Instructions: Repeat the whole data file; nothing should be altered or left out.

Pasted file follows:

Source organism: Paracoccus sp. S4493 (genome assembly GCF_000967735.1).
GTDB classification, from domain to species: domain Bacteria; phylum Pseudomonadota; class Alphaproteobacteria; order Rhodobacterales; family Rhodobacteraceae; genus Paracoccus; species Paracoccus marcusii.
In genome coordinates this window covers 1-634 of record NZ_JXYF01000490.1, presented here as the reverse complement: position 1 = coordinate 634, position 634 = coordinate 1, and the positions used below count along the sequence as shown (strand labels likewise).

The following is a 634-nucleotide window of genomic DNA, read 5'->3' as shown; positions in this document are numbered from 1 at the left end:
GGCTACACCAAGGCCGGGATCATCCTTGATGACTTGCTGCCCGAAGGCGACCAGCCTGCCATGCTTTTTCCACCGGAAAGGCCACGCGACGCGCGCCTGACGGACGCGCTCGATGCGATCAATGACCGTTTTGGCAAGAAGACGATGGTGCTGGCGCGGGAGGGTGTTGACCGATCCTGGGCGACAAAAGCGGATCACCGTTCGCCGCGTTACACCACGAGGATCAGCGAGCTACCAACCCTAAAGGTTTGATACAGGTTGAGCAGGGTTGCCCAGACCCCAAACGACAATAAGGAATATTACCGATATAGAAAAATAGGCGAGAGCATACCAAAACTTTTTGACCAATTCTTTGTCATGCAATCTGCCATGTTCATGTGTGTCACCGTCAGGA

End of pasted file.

Source organism: Paracoccus sp. S4493 (genome assembly GCF_000967735.1).
GTDB classification, from domain to species: domain Bacteria; phylum Pseudomonadota; class Alphaproteobacteria; order Rhodobacterales; family Rhodobacteraceae; genus Paracoccus; species Paracoccus marcusii.
In genome coordinates this window covers 1-634 of record NZ_JXYF01000490.1, presented here as the reverse complement: position 1 = coordinate 634, position 634 = coordinate 1, and the positions used below count along the sequence as shown (strand labels likewise).

The following is a 634-nucleotide window of genomic DNA, read 5'->3' as shown; positions in this document are numbered from 1 at the left end:
GGCTACACCAAGGCCGGGATCATCCTTGATGACTTGCTGCCCGAAGGCGACCAGCCTGCCATGCTTTTTCCACCGGAAAGGCCACGCGACGCGCGCCTGACGGACGCGCTCGATGCGATCAATGACCGTTTTGGCAAGAAGACGATGGTGCTGGCGCGGGAGGGTGTTGACCGATCCTGGGCGACAAAAGCGGATCACCGTTCGCCGCGTTACACCACGAGGATCAGCGAGCTACCAACCCTAAAGGTTTGATACAGGTTGAGCAGGGTTGCCCAGACCCCAAACGACAATAAGGAATATTACCGATATAGAAAAATAGGCGAGAGCATACCAAAACTTTTTGACCAATTCTTTGTCATGCAATCTGCCATGTTCATGTGTGTCACCGTCAGGA